[DWJ] Harry Potter and the Order of the Phoenix

Dorian E. Gray israfel at eircom.net
Thu Jul 19 14:35:08 EDT 2007

Melissa said...

>This was the book where I felt sorry for Snape, and if you've read it,
>you'll probably know why:  Harry witnesses Snape's humiliation at his own
>father's and Sirius's hands, and it makes him question what he's always
>believed about his father (p. 640-649).  James and Sirius start picking on
>Snape--get this!--because they're BORED.  Yeah, that's a noble reason.

Oh yes.  James Potter et al are bullies, pure and simple.  One might argue 
that that was a one-off, but I don't buy that.  They're what? - about 15, 
16, at that point.  You don't randomly start tormenting someone for fun at 
that age; they've probably been bullying Snape (and maybe others) since they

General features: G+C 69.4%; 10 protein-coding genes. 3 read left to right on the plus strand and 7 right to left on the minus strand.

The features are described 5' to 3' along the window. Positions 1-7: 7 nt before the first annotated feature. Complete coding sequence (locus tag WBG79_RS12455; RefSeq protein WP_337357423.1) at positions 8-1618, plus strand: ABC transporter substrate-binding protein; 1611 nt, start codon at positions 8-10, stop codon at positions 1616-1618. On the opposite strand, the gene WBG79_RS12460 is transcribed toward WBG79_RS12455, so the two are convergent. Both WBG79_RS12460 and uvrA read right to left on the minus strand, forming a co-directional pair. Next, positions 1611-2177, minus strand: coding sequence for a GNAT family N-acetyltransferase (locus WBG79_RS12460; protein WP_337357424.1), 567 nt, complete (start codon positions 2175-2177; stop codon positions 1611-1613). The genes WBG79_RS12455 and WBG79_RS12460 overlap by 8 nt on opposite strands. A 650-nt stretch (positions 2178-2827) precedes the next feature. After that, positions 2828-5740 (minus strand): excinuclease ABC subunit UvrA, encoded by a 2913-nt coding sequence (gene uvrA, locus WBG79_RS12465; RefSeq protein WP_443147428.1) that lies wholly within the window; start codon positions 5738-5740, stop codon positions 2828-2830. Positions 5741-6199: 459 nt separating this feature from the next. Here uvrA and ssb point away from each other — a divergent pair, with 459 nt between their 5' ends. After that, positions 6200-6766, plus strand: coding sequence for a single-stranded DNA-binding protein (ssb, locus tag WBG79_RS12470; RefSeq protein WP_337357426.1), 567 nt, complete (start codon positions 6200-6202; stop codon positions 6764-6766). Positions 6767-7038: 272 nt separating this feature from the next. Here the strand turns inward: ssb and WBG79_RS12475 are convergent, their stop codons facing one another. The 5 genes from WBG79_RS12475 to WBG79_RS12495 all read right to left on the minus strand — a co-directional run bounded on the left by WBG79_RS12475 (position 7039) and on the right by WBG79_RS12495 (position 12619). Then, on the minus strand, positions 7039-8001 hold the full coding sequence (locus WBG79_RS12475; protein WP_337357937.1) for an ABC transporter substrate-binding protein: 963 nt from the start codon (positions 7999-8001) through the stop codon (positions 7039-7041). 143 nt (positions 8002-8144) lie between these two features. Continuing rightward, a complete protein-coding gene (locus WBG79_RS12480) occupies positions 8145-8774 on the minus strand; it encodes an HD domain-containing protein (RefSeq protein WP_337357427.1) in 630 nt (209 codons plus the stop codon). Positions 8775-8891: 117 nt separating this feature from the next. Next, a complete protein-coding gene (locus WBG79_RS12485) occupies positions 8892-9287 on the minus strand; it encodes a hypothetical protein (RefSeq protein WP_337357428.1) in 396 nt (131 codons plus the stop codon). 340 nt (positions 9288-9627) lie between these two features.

all started at Hogwarts.

I acquired a *lot* of sympathy for Snape at this point.  (On a personal 
level; on an intellectual level, he's always been the most interesting 
character to me.)

>Sirius and Remus's explanation for the incident is not convincing to me,
>amounting as it does to "Kids are jerks, what can you do?" (p. 670-1)
>Because in my experience, that kind of casual cruelty doesn't necessarily 
>away with maturity and adulthood.  Sirius's excuse in particular doesn't
>wash:  "'James and Snape hated each other from the moment they set eyes on
>each other, it was just one of those things'" (p. 670).

No, it doesn't wash.  But...maybe Sirius and Remus are now ashamed of what 
they did, but can't bring themselves to admit it to Harry (and/or 
themselves), and thus try to gloss over things.

Nor do I buy the suggestion that Lily's disapproval turned James away from 
bullying, which ISTR is either stated or suggested.

Until the sky falls on our heads...

Dorian E. Gray
israfel at eircom.net

"Never interrupt your enemy when he is making a mistake."
- Napoleon Bonaparte 

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